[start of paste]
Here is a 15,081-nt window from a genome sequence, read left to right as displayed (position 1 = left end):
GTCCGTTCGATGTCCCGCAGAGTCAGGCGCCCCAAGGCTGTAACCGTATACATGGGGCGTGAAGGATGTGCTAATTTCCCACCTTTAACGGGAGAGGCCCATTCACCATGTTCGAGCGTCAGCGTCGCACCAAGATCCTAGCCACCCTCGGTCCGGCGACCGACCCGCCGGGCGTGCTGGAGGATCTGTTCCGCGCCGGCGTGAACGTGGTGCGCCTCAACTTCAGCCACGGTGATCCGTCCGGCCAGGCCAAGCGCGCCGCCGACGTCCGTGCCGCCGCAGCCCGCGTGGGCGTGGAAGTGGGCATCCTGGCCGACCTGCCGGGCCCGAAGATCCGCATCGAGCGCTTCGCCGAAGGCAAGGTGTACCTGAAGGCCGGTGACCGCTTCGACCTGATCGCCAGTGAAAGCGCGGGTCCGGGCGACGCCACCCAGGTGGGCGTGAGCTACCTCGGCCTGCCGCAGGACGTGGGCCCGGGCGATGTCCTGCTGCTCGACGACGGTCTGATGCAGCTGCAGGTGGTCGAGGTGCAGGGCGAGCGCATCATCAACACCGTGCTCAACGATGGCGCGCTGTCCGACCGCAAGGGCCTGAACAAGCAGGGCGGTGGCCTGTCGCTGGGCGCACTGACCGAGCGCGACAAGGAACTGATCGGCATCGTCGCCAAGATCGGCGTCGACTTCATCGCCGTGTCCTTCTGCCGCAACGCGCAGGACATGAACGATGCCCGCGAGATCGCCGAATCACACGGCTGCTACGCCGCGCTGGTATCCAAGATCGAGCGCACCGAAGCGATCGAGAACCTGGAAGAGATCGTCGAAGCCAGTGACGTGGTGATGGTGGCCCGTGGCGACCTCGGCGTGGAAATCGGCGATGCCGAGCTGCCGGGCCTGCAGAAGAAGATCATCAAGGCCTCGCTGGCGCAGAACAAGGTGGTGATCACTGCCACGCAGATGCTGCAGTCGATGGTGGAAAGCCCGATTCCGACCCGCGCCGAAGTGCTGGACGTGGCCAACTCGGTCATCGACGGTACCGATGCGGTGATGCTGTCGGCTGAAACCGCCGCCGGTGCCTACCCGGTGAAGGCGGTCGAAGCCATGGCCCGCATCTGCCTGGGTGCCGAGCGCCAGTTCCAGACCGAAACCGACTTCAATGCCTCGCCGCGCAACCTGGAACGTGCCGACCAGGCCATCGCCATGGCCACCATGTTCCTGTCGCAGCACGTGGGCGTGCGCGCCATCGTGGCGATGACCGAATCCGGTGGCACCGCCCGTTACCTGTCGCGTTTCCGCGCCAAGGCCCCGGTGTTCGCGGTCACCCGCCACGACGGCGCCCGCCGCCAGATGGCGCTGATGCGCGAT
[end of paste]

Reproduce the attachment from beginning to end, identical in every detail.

Here is a 15,081-nt window from a genome sequence, read left to right as displayed (position 1 = left end):
GTCCGTTCGATGTCCCGCAGAGTCAGGCGCCCCAAGGCTGTAACCGTATACATGGGGCGTGAAGGATGTGCTAATTTCCCACCTTTAACGGGAGAGGCCCATTCACCATGTTCGAGCGTCAGCGTCGCACCAAGATCCTAGCCACCCTCGGTCCGGCGACCGACCCGCCGGGCGTGCTGGAGGATCTGTTCCGCGCCGGCGTGAACGTGGTGCGCCTCAACTTCAGCCACGGTGATCCGTCCGGCCAGGCCAAGCGCGCCGCCGACGTCCGTGCCGCCGCAGCCCGCGTGGGCGTGGAAGTGGGCATCCTGGCCGACCTGCCGGGCCCGAAGATCCGCATCGAGCGCTTCGCCGAAGGCAAGGTGTACCTGAAGGCCGGTGACCGCTTCGACCTGATCGCCAGTGAAAGCGCGGGTCCGGGCGACGCCACCCAGGTGGGCGTGAGCTACCTCGGCCTGCCGCAGGACGTGGGCCCGGGCGATGTCCTGCTGCTCGACGACGGTCTGATGCAGCTGCAGGTGGTCGAGGTGCAGGGCGAGCGCATCATCAACACCGTGCTCAACGATGGCGCGCTGTCCGACCGCAAGGGCCTGAACAAGCAGGGCGGTGGCCTGTCGCTGGGCGCACTGACCGAGCGCGACAAGGAACTGATCGGCATCGTCGCCAAGATCGGCGTCGACTTCATCGCCGTGTCCTTCTGCCGCAACGCGCAGGACATGAACGATGCCCGCGAGATCGCCGAATCACACGGCTGCTACGCCGCGCTGGTATCCAAGATCGAGCGCACCGAAGCGATCGAGAACCTGGAAGAGATCGTCGAAGCCAGTGACGTGGTGATGGTGGCCCGTGGCGACCTCGGCGTGGAAATCGGCGATGCCGAGCTGCCGGGCCTGCAGAAGAAGATCATCAAGGCCTCGCTGGCGCAGAACAAGGTGGTGATCACTGCCACGCAGATGCTGCAGTCGATGGTGGAAAGCCCGATTCCGACCCGCGCCGAAGTGCTGGACGTGGCCAACTCGGTCATCGACGGTACCGATGCGGTGATGCTGTCGGCTGAAACCGCCGCCGGTGCCTACCCGGTGAAGGCGGTCGAAGCCATGGCCCGCATCTGCCTGGGTGCCGAGCGCCAGTTCCAGACCGAAACCGACTTCAATGCCTCGCCGCGCAACCTGGAACGTGCCGACCAGGCCATCGCCATGGCCACCATGTTCCTGTCGCAGCACGTGGGCGTGCGCGCCATCGTGGCGATGACCGAATCCGGTGGCACCGCCCGTTACCTGTCGCGTTTCCGCGCCAAGGCCCCGGTGTTCGCGGTCACCCGCCACGACGGCGCCCGCCGCCAGATGGCGCTGATGCGCGAT